Saddle Up and Mow That Lawn

At Home in the 19th Century

Many of the early mechanical lawn mowers were designed to be pulled by horses. One enterprising manu¬≠facturer, the Leyland Steam Power Company, took up the idea first sug¬≠gested by Jane Loudon in 1827 and built a¬† steam- powered mower, but this proved so unwieldy and¬† massive‚ÄĒit weighed over one and a half tons‚ÄĒthat it was only ever barely under control and in constant danger of plowing through fences and hedges.* Finally, the introduction of simple drive chains (borrowed from the other new wonder of the age, the bicycle) and Henry Bessemer‚Äôs new lightweight steels made the small¬† push-along mower a practical proposition, and that was just what the small suburban garden needed. By the last quarter of the nineteenth century, the lawn mower was comfortably established as a part of gardening life. On even the most modest properties, a good, well-cut lawn became the ideal. For one thing, it was a way of announcing to the world that the householder was prosperous enough that he didn‚Äôt need to use the space to grow veg¬≠etables for his dinner table.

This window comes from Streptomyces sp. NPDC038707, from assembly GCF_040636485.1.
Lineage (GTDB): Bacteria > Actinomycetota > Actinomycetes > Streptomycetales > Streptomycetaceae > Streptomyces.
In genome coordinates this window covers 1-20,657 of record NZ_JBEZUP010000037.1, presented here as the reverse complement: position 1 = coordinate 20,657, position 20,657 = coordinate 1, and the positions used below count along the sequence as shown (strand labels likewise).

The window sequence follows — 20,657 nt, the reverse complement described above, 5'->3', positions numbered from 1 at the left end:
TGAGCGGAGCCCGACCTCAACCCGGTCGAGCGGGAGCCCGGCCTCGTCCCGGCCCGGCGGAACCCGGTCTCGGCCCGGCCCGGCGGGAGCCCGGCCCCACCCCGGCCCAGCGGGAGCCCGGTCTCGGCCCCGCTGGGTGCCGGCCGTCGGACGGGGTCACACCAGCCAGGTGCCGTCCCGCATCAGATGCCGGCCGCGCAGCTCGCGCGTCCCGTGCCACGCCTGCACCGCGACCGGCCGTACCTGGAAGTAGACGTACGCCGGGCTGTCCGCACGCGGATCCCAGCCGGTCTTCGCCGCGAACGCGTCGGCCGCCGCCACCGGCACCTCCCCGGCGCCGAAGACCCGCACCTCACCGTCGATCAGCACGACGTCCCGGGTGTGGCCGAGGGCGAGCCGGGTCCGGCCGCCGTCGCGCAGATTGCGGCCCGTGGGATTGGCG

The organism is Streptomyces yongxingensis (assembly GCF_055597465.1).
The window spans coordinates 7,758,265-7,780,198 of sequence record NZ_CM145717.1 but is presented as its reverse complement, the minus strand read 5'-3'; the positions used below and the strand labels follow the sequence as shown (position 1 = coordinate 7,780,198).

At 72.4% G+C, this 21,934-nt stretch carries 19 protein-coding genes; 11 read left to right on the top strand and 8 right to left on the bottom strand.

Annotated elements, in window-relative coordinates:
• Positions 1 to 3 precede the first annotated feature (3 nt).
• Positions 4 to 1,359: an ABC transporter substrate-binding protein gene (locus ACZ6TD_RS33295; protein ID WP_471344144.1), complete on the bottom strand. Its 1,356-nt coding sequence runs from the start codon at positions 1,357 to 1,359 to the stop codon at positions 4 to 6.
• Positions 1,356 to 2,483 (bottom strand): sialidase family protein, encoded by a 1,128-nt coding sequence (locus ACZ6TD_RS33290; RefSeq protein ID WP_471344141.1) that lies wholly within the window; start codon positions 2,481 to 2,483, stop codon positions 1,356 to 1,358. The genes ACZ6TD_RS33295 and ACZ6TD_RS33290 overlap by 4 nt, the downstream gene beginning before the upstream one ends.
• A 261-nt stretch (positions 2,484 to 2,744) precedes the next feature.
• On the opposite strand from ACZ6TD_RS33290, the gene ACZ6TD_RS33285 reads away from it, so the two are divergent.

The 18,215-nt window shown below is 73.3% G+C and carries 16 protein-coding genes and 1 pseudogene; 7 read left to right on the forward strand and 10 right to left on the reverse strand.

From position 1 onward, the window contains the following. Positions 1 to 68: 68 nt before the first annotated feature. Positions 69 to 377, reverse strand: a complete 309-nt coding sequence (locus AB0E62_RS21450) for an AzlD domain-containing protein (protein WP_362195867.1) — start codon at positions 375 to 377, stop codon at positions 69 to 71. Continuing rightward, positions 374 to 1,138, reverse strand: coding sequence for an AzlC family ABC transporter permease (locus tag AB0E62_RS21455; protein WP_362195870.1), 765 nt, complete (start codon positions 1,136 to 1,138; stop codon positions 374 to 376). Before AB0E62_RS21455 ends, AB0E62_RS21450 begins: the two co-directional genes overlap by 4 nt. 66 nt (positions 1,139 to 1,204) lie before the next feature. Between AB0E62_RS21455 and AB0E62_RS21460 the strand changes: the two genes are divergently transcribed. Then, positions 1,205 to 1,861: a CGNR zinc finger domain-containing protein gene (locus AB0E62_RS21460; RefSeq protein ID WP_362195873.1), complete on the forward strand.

* Eventually Leyland abandoned steam and mowers, and developed an interest in the new internal combustion engine.  It finished life as British Leyland, the car manufacturer.

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